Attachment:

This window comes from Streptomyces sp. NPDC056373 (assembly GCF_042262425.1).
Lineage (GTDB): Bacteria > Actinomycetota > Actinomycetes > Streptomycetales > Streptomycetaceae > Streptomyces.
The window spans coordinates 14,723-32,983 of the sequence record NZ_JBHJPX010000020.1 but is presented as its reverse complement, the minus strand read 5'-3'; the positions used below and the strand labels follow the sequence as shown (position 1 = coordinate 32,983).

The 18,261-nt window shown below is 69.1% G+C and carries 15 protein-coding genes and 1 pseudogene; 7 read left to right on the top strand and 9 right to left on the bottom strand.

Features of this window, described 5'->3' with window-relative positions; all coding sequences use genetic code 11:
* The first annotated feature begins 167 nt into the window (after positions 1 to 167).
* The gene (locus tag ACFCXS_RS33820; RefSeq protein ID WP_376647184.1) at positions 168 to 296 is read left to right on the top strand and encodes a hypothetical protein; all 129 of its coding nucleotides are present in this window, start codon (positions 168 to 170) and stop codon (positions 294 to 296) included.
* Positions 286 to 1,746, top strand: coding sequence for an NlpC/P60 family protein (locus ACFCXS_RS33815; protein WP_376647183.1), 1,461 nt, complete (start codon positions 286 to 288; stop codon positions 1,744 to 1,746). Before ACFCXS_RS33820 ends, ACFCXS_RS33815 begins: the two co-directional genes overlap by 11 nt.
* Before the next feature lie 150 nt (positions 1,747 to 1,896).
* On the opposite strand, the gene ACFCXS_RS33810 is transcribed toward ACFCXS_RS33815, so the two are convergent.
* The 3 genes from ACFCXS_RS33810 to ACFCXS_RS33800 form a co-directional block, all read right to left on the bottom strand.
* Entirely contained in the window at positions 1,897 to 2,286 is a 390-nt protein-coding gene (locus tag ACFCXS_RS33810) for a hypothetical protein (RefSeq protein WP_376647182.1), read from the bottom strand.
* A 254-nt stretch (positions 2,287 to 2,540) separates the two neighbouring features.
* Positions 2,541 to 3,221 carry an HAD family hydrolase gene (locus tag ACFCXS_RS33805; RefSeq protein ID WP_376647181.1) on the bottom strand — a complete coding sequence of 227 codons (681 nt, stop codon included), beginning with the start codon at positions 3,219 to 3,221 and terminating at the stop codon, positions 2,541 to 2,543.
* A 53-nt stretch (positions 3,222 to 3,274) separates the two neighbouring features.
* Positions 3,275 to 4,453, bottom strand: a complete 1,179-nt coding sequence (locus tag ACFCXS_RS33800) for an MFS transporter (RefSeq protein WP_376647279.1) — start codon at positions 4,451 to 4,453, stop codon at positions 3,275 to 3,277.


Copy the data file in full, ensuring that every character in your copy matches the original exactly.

This window comes from Streptomyces sp. NPDC056373 (assembly GCF_042262425.1).
Lineage (GTDB): Bacteria > Actinomycetota > Actinomycetes > Streptomycetales > Streptomycetaceae > Streptomyces.
The window spans coordinates 14,723-32,983 of the sequence record NZ_JBHJPX010000020.1 but is presented as its reverse complement, the minus strand read 5'-3'; the positions used below and the strand labels follow the sequence as shown (position 1 = coordinate 32,983).

The 18,261-nt window shown below is 69.1% G+C and carries 15 protein-coding genes and 1 pseudogene; 7 read left to right on the top strand and 9 right to left on the bottom strand.

Features of this window, described 5'->3' with window-relative positions; all coding sequences use genetic code 11:
* The first annotated feature begins 167 nt into the window (after positions 1 to 167).
* The gene (locus tag ACFCXS_RS33820; RefSeq protein ID WP_376647184.1) at positions 168 to 296 is read left to right on the top strand and encodes a hypothetical protein; all 129 of its coding nucleotides are present in this window, start codon (positions 168 to 170) and stop codon (positions 294 to 296) included.
* Positions 286 to 1,746, top strand: coding sequence for an NlpC/P60 family protein (locus ACFCXS_RS33815; protein WP_376647183.1), 1,461 nt, complete (start codon positions 286 to 288; stop codon positions 1,744 to 1,746). Before ACFCXS_RS33820 ends, ACFCXS_RS33815 begins: the two co-directional genes overlap by 11 nt.
* Before the next feature lie 150 nt (positions 1,747 to 1,896).
* On the opposite strand, the gene ACFCXS_RS33810 is transcribed toward ACFCXS_RS33815, so the two are convergent.
* The 3 genes from ACFCXS_RS33810 to ACFCXS_RS33800 form a co-directional block, all read right to left on the bottom strand.
* Entirely contained in the window at positions 1,897 to 2,286 is a 390-nt protein-coding gene (locus tag ACFCXS_RS33810) for a hypothetical protein (RefSeq protein WP_376647182.1), read from the bottom strand.
* A 254-nt stretch (positions 2,287 to 2,540) separates the two neighbouring features.
* Positions 2,541 to 3,221 carry an HAD family hydrolase gene (locus tag ACFCXS_RS33805; RefSeq protein ID WP_376647181.1) on the bottom strand — a complete coding sequence of 227 codons (681 nt, stop codon included), beginning with the start codon at positions 3,219 to 3,221 and terminating at the stop codon, positions 2,541 to 2,543.
* A 53-nt stretch (positions 3,222 to 3,274) separates the two neighbouring features.
* Positions 3,275 to 4,453, bottom strand: a complete 1,179-nt coding sequence (locus tag ACFCXS_RS33800) for an MFS transporter (RefSeq protein WP_376647279.1) — start codon at positions 4,451 to 4,453, stop codon at positions 3,275 to 3,277.